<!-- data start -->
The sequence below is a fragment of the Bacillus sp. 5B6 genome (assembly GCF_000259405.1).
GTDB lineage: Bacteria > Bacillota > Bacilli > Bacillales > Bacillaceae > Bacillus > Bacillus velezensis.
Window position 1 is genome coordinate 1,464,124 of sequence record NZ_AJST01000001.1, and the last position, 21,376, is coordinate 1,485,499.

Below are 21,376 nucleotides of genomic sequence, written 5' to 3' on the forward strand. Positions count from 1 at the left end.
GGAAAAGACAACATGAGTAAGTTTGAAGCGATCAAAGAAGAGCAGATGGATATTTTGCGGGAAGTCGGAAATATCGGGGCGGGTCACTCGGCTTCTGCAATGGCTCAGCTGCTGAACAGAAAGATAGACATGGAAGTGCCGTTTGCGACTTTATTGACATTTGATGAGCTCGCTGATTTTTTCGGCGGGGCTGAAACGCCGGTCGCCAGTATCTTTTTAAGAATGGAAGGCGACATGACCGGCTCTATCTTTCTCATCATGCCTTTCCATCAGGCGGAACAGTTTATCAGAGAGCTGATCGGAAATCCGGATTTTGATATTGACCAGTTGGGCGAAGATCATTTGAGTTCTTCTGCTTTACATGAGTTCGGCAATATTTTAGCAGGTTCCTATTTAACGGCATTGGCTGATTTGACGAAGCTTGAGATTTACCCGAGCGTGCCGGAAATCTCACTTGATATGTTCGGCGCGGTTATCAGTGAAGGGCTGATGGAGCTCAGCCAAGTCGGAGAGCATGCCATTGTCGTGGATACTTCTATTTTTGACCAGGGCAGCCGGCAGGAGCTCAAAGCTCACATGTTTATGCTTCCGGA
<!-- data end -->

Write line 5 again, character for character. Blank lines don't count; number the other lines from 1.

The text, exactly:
GGAAAAGACAACATGAGTAAGTTTGAAGCGATCAAAGAAGAGCAGATGGATATTTTGCGGGAAGTCGGAAATATCGGGGCGGGTCACTCGGCTTCTGCAATGGCTCAGCTGCTGAACAGAAAGATAGACATGGAAGTGCCGTTTGCGACTTTATTGACATTTGATGAGCTCGCTGATTTTTTCGGCGGGGCTGAAACGCCGGTCGCCAGTATCTTTTTAAGAATGGAAGGCGACATGACCGGCTCTATCTTTCTCATCATGCCTTTCCATCAGGCGGAACAGTTTATCAGAGAGCTGATCGGAAATCCGGATTTTGATATTGACCAGTTGGGCGAAGATCATTTGAGTTCTTCTGCTTTACATGAGTTCGGCAATATTTTAGCAGGTTCCTATTTAACGGCATTGGCTGATTTGACGAAGCTTGAGATTTACCCGAGCGTGCCGGAAATCTCACTTGATATGTTCGGCGCGGTTATCAGTGAAGGGCTGATGGAGCTCAGCCAAGTCGGAGAGCATGCCATTGTCGTGGATACTTCTATTTTTGACCAGGGCAGCCGGCAGGAGCTCAAAGCTCACATGTTTATGCTTCCGGA